Michael Harris II has reached base safely in each of Double-A Mississippi’s 21 games to start the season, and tonight he was more than comfortable rounding them.
“Lately, I’ve just told myself to play with confidence and ever since then I’ve been doing damage and just playing the way I know I can play,” said Harris. “I just go out there with confidence every day and try to have fun and the streak still continues.”
Harris, the No. 63 prospect in baseball, took a strike to start the game, then belted the second offering well over the right-field wall, punctuating his leadoff blast with a bat flip. The long ball pushed his hitting streak to seven games.
“I’ve never done it, so I really enjoyed that one,” said Harris about the bat flip. “It’s always good to get your pitcher out there with the lead.”
The M-Braves went down 3-1 in the second inning and tacked on a run on Drew Lugbauer’s solo shot in the top of the fourth. Harris drilled a line drive in the third inning that hung up long enough to be caught and grounded out to the pitcher to end the top of the fourth.
In the bottom half of the inning, Harris showed off his elite range in center field to make a nice running grab on a fly ball to left-center off the bat of Evan Edwards.
“I take so much pride in my defense, I think a lot of people don’t know that about me,” said Harris. “I probably get more mad about making a mental mistake in the outfield than striking out or taking a bad swing. I really love defense, I feel like it saves a lot of runs for a lot of pitchers, and pitchers really love you for that when you can minimize the runs they give up.”
The score would remain 3-2 until the bottom of the eighth inning, when Montgomery scored two runs on back-to-back home runs by Jordan Qsar and Grant Witherspoon. The M-Braves responded in the top of the ninth to tie the game at 5 on a three-run homer by Luke Waddell, sending the game to extra innings.
The M-Braves took control in the top of the 10th. Trey Harris walked with the bases loaded to give Mississippi its first lead since the third inning, then Jalen Miller followed with a grand slam to bring the score to 10-5. Harris crushed his second home run of the game to go back-to-back and seal the scoring, as the M-Braves held on for the win.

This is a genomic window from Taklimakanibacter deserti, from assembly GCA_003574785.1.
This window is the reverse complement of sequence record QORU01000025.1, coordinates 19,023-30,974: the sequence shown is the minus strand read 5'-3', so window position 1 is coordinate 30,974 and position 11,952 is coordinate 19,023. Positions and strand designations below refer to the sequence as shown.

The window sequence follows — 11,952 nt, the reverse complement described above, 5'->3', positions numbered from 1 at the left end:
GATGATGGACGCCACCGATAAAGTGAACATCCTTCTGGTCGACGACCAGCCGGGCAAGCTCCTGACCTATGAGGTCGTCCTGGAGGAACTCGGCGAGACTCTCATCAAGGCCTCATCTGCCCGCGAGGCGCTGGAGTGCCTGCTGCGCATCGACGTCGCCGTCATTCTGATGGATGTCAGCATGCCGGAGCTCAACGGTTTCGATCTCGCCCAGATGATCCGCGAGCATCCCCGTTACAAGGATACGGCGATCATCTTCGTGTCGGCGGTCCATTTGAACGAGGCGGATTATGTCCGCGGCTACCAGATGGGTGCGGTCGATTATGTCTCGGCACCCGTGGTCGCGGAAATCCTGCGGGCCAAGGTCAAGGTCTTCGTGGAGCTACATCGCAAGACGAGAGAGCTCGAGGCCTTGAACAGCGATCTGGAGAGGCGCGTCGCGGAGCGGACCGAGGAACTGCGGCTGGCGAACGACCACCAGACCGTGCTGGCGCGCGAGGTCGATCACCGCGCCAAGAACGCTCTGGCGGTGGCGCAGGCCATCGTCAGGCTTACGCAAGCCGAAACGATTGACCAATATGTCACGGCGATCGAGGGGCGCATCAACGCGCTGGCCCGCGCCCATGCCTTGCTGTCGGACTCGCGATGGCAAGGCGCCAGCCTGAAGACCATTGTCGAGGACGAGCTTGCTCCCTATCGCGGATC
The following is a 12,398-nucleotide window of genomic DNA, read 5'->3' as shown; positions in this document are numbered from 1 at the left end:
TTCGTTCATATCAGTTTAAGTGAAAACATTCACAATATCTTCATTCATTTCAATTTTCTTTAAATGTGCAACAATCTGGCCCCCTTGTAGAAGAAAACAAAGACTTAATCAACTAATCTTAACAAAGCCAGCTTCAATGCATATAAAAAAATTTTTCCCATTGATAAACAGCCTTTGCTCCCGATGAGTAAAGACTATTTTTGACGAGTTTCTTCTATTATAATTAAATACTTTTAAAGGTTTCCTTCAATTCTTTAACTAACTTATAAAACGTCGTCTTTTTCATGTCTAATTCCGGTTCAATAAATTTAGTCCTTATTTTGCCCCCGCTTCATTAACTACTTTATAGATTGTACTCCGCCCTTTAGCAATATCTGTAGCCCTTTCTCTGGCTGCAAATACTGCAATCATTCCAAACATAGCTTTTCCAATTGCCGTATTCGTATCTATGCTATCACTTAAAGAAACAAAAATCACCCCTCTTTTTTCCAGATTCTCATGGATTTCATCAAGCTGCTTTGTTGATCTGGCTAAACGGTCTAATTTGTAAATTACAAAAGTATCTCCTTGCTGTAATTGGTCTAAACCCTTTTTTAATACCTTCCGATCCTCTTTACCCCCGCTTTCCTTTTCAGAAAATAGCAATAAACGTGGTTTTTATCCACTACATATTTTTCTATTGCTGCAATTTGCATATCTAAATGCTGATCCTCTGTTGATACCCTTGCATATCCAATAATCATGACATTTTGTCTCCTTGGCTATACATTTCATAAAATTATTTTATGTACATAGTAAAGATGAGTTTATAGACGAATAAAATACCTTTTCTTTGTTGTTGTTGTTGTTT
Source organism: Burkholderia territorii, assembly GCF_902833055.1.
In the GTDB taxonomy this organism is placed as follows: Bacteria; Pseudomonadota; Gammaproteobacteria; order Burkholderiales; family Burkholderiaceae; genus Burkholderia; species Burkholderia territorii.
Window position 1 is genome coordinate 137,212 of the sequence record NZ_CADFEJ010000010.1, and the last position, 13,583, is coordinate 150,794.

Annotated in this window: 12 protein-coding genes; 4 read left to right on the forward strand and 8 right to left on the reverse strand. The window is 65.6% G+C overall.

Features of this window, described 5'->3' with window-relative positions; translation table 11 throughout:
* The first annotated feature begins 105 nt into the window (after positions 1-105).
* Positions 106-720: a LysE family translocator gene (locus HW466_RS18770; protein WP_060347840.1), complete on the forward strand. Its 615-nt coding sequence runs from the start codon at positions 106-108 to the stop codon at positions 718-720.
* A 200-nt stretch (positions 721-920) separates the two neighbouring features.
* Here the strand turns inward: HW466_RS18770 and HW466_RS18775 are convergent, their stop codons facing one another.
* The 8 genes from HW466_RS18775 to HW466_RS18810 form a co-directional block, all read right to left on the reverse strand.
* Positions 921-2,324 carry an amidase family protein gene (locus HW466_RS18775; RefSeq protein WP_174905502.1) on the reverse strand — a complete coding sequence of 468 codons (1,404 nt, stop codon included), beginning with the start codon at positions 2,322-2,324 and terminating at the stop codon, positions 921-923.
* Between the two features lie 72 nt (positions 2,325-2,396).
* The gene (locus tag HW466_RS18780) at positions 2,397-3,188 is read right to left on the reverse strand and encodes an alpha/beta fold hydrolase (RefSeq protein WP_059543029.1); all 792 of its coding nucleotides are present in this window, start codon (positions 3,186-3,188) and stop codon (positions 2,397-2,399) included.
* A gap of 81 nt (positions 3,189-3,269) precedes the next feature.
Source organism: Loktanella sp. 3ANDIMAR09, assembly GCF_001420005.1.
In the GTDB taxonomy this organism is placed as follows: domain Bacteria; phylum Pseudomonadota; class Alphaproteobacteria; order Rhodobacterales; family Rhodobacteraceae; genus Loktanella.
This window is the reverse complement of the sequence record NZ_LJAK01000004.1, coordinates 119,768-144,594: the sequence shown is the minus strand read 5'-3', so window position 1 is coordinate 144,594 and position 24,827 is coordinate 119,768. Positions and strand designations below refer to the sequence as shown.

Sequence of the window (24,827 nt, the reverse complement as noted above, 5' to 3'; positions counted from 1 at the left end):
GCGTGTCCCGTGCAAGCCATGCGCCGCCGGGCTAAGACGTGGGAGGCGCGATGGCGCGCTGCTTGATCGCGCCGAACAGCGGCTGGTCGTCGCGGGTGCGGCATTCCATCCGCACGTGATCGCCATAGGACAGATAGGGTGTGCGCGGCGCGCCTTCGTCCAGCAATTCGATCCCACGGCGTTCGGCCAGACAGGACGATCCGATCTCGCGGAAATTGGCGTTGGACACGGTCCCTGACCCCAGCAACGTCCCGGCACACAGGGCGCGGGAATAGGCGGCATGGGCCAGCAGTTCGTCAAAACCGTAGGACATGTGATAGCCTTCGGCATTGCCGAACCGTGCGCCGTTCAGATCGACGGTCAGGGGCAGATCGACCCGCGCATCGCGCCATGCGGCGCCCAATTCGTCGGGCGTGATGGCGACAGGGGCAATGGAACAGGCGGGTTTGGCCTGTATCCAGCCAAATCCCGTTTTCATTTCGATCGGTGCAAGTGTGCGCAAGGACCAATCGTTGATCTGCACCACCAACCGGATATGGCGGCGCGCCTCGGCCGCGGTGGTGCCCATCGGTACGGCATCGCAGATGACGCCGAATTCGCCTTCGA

“It was really impressive. It shows the fight we have, the competitiveness we have in us,” said Harris on the M-Braves’ comeback. “Most of these guys were on the championship team last year, so you know they have that characteristic in them: The fight, the dog and the winning mentality. I’m just glad to be a part of it.”
Harris is yet to have a day off this season and for good reason: He’s been the M-Braves’ most productive hitter. The Georgia native is slashing .333/.396/.586 with a .982 OPS, four home runs, two triples, six doubles, nine stolen bases, 16 runs scored and 19 RBIs. That’d be great production from a middle-of-the-order bat, but Harris has done all of his damage from the leadoff spot, starting every game there.
“I just try to do everything I can to help the team win, whether that’s defensively, hitting, baserunning,” said Harris. “I just want to continue being me, playing with confidence and having fun every day.”
The 21-year-old is highly touted for his contact, speed and defense, but his newfound power stroke makes him an even more valuable piece for Atlanta. Harris set his career high in home runs last season with seven and is already more than halfway there. If he keeps showing in-game power, he gives the Braves a legitimate five-tool outfielder to pair with Ronald Acuña Jr. in the Truist Park outfield.